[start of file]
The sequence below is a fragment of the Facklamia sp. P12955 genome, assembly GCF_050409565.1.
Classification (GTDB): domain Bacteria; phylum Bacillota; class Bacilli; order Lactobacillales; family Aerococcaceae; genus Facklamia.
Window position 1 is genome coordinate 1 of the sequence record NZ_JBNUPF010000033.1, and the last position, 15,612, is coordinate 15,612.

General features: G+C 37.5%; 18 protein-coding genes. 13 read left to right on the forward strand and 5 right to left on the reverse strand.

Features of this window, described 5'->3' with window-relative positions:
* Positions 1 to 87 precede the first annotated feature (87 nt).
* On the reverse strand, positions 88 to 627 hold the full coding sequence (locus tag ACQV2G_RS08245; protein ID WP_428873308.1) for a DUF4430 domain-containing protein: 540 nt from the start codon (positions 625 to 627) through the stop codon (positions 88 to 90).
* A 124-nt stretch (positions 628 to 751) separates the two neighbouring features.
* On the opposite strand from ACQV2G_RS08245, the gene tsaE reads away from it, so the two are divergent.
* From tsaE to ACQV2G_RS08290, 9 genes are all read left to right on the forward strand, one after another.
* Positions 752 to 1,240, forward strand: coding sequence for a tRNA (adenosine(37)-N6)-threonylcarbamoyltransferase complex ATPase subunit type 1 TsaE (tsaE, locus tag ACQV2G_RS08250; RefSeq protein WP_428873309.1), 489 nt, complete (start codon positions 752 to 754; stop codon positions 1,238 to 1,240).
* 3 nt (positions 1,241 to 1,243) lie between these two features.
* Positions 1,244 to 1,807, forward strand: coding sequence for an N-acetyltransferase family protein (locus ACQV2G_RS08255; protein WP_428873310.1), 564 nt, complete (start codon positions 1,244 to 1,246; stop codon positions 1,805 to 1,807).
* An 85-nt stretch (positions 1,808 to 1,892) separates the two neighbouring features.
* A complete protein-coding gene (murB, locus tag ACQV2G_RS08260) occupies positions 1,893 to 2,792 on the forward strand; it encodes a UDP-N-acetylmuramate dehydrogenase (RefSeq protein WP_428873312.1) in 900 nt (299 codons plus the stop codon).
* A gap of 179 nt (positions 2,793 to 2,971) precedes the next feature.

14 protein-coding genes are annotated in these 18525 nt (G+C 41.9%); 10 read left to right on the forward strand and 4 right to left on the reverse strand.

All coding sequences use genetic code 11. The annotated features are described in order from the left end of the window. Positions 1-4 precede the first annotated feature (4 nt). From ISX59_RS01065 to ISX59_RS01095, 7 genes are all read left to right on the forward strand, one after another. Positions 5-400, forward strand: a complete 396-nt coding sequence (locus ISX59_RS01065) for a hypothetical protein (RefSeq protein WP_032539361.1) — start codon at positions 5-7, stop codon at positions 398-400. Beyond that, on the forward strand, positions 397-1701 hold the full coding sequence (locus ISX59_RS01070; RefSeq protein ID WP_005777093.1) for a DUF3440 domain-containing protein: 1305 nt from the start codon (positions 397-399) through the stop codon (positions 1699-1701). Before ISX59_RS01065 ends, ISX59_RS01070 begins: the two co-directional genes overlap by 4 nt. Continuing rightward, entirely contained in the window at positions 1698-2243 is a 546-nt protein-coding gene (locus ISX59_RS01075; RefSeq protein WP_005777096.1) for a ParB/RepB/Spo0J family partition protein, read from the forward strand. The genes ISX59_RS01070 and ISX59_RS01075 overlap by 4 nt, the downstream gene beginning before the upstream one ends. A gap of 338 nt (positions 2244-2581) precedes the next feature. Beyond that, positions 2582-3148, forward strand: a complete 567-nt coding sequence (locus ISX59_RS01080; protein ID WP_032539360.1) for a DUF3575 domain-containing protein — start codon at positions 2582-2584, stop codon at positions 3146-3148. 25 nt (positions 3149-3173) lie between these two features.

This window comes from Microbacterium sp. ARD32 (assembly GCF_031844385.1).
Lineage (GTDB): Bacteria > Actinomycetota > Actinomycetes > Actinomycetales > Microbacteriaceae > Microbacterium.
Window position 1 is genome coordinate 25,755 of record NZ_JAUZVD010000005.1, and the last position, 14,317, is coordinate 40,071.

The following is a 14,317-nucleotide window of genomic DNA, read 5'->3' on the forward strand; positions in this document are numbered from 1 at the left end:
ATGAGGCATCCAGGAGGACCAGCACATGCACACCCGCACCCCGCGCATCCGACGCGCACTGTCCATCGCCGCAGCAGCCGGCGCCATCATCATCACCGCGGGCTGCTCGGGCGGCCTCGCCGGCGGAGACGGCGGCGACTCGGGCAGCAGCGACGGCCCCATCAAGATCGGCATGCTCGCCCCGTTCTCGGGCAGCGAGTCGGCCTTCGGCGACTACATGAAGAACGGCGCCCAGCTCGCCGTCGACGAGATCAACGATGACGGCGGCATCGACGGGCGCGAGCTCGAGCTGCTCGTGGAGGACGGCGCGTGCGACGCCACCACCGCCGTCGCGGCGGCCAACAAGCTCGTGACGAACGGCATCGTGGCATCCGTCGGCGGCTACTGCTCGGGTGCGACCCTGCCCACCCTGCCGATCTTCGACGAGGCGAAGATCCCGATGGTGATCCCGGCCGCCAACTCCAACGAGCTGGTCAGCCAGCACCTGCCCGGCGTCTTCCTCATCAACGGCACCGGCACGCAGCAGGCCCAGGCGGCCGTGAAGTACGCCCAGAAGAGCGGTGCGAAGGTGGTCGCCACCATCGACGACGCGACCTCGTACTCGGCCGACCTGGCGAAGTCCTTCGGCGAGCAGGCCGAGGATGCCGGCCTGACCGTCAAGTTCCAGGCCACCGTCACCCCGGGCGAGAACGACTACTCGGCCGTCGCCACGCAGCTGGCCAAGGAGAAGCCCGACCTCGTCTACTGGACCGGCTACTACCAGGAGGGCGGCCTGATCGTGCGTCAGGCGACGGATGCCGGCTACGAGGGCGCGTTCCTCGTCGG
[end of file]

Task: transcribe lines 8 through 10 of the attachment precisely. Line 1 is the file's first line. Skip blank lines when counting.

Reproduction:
* A 124-nt stretch (positions 628 to 751) separates the two neighbouring features.
* On the opposite strand from ACQV2G_RS08245, the gene tsaE reads away from it, so the two are divergent.
* From tsaE to ACQV2G_RS08290, 9 genes are all read left to right on the forward strand, one after another.